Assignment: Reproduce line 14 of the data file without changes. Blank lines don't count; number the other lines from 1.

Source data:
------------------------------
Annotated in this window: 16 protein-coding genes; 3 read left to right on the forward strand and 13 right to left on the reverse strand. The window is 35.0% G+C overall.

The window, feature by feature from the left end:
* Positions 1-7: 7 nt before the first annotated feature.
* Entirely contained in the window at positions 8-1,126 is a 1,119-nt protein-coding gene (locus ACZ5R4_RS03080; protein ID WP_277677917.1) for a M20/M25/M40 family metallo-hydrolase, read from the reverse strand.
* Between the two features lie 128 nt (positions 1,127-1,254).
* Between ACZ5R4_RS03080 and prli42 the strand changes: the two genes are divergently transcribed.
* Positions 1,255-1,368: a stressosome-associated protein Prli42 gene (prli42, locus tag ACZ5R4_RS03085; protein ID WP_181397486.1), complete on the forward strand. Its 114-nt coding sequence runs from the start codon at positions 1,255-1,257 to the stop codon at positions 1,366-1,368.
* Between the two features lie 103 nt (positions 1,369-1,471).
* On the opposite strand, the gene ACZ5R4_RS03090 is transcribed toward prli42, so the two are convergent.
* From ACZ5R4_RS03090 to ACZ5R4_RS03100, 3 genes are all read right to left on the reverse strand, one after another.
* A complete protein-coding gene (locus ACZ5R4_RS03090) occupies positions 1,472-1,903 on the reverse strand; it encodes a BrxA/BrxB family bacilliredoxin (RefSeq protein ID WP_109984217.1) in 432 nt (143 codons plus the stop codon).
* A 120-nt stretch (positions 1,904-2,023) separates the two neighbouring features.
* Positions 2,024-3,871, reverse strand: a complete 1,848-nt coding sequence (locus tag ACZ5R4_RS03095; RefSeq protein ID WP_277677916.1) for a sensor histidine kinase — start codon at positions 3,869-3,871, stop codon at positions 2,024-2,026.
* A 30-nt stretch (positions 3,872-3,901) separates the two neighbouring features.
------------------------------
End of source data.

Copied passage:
* A 30-nt stretch (positions 3,872-3,901) separates the two neighbouring features.